Woolston spoke to what the future of autonomy means for our region and the rest of the world, highlighting how well Chula Vista is positioned to support the growth of the industry with their robust workforce and new unmanned aerial vehicle site.

Another notable speaker at the event was Pearl Harbor survivor, Stuart Hedley. Hedley recalled his firsthand experience of the events that unfolded that day and reminded the students in the audience to stay in school and get an education.

The summit included an elected official panel comprised of Chula Vista Mayor Mary Casillas Salas, Imperial Beach Mayor Serge Dedina, National City Mayor Ron Morrison, Port of San Diego Commissioner Robert Valderrama and City of Tijuana Council member Ivette Casillas. The panel discussed­­­­ issues and opportunities within their individual regions. Bi-national relations were also a hot topic of the panel.

“I see this as Romeo and Juliet,” said Casillas. “They try to put a wall between us, but the love is still there.”

Morrison followed up by saying, “What we need to be doing is building relationships, not walls.”

Dedina also talked about the importance of working together to move the economy forward, as well as how he’s working on bettering Imperial Beach and making it possible for people of all socioeconomic classes to succeed in the beach town. Salas agreed with Dedina, adding that small businesses are the economic drivers and vital components to keeping towns unique. Valderrama spoke to the steps the Port is taking to bring tourism to South County, including the new Bayfront addition that’s coming to Chula Vista.

In addition to the economic and business development updates, eight local leading individuals and organizations were honored for their devotion to the South County region. Award honorees and categories included:

·         Regional Leadership Award, Paola Avila: As Vice President of the San Diego Regional Chamber, Paola is focused on advancing bi-national relationships and commerce efforts within the U.S. and Mexico, and creates alliances when opportunities arise.

·         Bi-National Endeavor Award, Denice Garcia: As Director of International Affairs for the office of Mayor Kelvin Faulconor, Denice is responsible for the development and implementation of the Mayor’s policies and priorities related to bi-national relations and international affairs. Denice lead the effort to convene border mayors from across the U.S. to sign a formal resolution pledging support for international trade and the renegotiation of NAFTA.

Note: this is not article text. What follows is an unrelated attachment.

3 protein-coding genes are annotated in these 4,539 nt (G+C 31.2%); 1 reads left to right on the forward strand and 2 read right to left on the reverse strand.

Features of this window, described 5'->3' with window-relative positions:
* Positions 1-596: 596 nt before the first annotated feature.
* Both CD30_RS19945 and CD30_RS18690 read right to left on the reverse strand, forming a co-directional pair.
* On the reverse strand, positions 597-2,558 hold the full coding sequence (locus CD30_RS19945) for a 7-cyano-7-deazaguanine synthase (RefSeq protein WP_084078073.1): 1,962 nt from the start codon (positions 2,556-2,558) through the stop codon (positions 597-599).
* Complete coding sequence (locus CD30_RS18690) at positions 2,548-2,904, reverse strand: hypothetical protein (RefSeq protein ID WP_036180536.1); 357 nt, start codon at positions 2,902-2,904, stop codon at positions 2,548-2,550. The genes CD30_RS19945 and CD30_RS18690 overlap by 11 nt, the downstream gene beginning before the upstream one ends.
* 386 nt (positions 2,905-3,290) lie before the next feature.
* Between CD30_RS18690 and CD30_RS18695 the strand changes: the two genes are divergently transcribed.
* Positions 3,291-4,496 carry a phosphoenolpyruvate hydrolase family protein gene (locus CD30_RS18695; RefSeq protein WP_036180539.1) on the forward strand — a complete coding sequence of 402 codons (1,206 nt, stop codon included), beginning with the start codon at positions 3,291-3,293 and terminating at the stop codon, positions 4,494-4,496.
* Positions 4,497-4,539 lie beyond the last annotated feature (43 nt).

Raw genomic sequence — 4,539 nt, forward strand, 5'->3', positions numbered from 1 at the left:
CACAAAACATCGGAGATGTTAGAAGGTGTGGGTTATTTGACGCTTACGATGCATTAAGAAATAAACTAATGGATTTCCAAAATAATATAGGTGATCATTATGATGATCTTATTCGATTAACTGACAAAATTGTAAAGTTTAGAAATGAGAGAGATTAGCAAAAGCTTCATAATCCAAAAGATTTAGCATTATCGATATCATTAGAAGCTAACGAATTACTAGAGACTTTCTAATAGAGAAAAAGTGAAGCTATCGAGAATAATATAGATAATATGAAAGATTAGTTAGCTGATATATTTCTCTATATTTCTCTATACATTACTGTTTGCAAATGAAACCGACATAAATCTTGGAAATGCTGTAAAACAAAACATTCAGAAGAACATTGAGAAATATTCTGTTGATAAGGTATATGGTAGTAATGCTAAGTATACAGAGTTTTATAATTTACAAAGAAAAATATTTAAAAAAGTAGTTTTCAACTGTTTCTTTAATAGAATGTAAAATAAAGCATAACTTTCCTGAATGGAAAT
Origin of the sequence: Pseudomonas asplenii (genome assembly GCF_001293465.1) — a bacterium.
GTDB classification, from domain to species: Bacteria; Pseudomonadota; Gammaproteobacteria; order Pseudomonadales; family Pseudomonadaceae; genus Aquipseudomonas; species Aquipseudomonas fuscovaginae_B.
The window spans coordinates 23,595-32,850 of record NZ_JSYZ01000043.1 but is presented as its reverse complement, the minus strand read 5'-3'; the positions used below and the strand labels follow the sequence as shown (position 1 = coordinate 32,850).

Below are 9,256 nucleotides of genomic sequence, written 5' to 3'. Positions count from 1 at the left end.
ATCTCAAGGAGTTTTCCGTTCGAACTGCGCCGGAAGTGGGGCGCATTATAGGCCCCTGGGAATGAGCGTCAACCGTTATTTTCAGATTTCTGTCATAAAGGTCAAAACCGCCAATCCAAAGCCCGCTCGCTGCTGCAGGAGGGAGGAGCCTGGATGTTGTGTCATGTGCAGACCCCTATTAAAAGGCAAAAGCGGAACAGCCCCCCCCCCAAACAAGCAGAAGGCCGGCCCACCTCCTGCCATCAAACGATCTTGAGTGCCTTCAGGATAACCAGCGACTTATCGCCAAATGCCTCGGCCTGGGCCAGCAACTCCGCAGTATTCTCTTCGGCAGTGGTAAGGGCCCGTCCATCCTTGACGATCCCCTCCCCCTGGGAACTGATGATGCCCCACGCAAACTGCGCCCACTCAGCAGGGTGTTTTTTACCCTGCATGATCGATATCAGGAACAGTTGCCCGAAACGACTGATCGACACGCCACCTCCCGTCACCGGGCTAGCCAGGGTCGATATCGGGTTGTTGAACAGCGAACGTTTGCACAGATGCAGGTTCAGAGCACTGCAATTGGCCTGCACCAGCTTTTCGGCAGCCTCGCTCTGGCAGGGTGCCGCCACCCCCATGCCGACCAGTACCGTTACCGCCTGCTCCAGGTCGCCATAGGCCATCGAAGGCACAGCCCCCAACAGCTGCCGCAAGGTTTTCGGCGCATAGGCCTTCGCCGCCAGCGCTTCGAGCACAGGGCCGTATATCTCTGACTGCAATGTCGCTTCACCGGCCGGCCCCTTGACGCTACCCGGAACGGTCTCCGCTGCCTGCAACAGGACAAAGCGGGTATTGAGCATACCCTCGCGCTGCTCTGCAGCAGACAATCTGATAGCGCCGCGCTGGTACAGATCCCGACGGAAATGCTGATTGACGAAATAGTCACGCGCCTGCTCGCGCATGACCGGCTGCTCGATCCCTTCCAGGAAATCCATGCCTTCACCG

·         Outstanding Corporate Citizen Award, Luisa McCarthy of La Vista Memorial Park: Luisa values her community and uses the park’s rich history and cultural diversity of its surrounding communities to organize events that are offered at no cost to the public. Luisa is an enthusiastic individual who actively pursues civic and charitable causes.

·         Corky McMillin/Best of South County Award, Sweetwater Authority: In June 2017, Sweetwater Authority completed its new drought-proof water supply facility, the Richard A. Reynolds Groundwater Desalination Facility. The facility provides enough water for 18,000 families, costs less than purchased water and uses less energy than imported water by using solar panels to fully power the facility and reduce its carbon footprint.

·         Pioneer Award, Bob Koerber: Under Bob’s leadership, BAE Systems, the third largest defense contractor in the world, recently opened an office in Chula Vista for 200 of its San Diego-based employees. While Bob believed he had found the perfect location, he was turned down 25 times after presentations to corporate. Bob did not give up, following his 26th presentation, the new office location was approved. BAE System’s move to South County has brought business growth and additional jobs to the region.

·         Golden Dedication/Marilyn Lassman Lifetime Achievement Award, Eddy Brikho: Eddy is a champion for his community and is continually giving back. Eddy is dedicated to the youth in National City, donating to student ASBs and athletic clubs of local schools. Additionally, Eddy adopts over 500 families annually for Thanksgiving and Christmas to ensure they have memorable holidays.

The Summit is the largest public forum the South County EDC holds annually. For more information on the Summit and upcoming South County events and development, visit www.southcountyedc.com or email scedc@southcountyedc.com.

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Source: South County EDC